Category Archives: Artist as Curator Reflection

Artist as Curator – Reflection on Studio Practice

During the last year, I have tried to find a balance between my studio artistic practice and my curatorial practice.  My knowledge of curatorial practices has grown significantly in recent months under the guidance of my tutor Edith Doove and I have done my utmost to develop my skills in this field – particularly with regard to my own arts practice.

In my most recent studio project I have tried to take an objective look at how my work is displayed to allow for wider audience interpretation.  Quite often I have had a tendency to produce somewhat personal and subjective work which perhaps can shut off members of the public. However, my aim is to make my work accessible to a wider demographic in terms of being able to relate or connect to the pieces.

Furthermore, the curatorial aspect has made me consider how small distractions and unnecessary clutter can change the context and meaning of the work.  With this in mind, I have tried to limit the amount of equipment used in my CURA300 project.  I wish to keep the work as simple as possible so that audience members can focus on just a view elements at one time without having a visual overload.  With my video installation I used a small projector and although I may have been wise to try to disguise it, it was much more preferable than a larger projector, laptop and speakers.  The room for my video installation is quite small, so it was important to limit the amount of objects placed within the space.  (

It had been suggested that I remove the door of the room and replace with a curtain to allow for easier access to the room.  I can appreciate this comment as I would want as many people as feasibly possibly to view my work during Plymouth College of Art’s Summer Show.  However, there are other video/sound works around me – one of which is particularly loud and may cause a significant distraction if I were to remove the door.  I will have to create a sign for the door to advise audience members to enter the room to view my work and close the door behind them to allow them to witness the film projection at its maximum potential (if the door is left open, the projected film is not as clear as there is too much light filtering into the room.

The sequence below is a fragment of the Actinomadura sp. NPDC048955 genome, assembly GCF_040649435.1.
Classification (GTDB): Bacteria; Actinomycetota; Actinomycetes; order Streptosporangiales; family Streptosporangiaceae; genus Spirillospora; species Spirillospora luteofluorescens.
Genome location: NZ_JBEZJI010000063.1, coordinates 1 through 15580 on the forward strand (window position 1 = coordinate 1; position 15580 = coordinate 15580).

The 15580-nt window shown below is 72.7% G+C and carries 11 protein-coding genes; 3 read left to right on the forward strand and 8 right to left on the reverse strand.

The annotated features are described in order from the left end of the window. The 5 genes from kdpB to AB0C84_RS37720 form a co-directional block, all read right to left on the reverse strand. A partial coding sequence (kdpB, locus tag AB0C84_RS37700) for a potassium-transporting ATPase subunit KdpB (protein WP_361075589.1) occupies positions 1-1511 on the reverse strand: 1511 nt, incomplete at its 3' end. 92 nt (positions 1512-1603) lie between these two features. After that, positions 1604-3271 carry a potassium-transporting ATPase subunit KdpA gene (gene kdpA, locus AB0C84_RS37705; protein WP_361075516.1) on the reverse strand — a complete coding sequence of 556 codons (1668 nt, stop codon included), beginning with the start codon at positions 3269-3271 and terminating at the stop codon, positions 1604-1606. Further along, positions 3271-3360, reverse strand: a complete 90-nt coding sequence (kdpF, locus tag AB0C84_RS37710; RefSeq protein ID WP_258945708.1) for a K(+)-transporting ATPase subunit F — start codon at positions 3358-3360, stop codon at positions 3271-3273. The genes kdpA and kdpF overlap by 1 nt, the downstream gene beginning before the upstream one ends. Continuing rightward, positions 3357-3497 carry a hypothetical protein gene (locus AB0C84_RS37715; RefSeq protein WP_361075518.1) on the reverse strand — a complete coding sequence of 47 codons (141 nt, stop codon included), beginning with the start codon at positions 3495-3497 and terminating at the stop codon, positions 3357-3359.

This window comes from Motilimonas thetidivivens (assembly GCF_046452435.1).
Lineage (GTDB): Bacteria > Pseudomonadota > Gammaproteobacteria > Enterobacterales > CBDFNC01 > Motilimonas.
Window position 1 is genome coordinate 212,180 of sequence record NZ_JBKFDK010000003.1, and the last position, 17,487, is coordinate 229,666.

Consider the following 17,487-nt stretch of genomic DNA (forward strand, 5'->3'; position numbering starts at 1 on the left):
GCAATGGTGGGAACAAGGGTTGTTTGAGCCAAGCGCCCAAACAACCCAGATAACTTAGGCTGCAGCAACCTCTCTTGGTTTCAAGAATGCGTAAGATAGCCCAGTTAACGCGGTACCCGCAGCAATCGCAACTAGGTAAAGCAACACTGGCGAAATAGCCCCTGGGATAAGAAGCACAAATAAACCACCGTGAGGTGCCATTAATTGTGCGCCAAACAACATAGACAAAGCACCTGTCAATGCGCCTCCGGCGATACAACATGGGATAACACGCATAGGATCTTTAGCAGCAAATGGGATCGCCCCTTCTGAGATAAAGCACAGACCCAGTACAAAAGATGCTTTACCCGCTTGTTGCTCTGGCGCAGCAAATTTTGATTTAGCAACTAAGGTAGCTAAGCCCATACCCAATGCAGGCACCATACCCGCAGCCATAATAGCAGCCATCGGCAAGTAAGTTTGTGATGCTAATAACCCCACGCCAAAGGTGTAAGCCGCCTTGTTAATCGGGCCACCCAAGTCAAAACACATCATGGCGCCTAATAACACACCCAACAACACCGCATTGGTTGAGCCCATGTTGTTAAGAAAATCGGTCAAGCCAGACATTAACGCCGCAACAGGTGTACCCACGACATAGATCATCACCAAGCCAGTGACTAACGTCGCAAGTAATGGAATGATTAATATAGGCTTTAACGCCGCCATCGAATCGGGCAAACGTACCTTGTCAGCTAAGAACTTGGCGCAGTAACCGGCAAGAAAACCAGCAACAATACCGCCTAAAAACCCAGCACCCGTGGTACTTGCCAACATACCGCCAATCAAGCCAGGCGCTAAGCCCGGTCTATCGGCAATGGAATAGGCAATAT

As mentioned in previous posts I arranged the school desk and chairs in a specific way to not only allow up to two audience members seating to view the film but also to give a sense of superiority toward the desk which is placed at an angle in the opposite corner.  I wanted the desk to take on a life of its own and also present a substitute for a child who may have been told to stand in the corner of the class after misbehaving. (

Furthermore, the furniture was chosen specifically to create a sense of familiarity and recognition within the viewer, with the hope of evoking an involuntary memory.(

There are probably still things I would change if it were possible to do so with regard to the set-up of the work (i.e. remove electric sockets, paint out electric cables etc) but I am satisfied with the result.

I have found my studio artistic practice to be quite stressful at times but have enjoyed how the pieces have come together and are improved by considering how they are displayed and curated.  Overall, I have enjoyed the role of artist as curator and feel that each aspect has benefited the other and become one amalgamated practice as opposed to two.



Artist as Curator – Reflection on Curatorial Project: Plymouth City Council House

The Plymouth City Council House group exhibition was truly an artist as curator project.  In the early stages of this assignment we had initially wanted to borrow work from an artist and curate the space within the Council House foyer.(  However, as our ideas developed we collaborated together with artist Lee McDonald to produce new original artworks specifically for the foyer space and the Council’s theme of The Future of Plymouth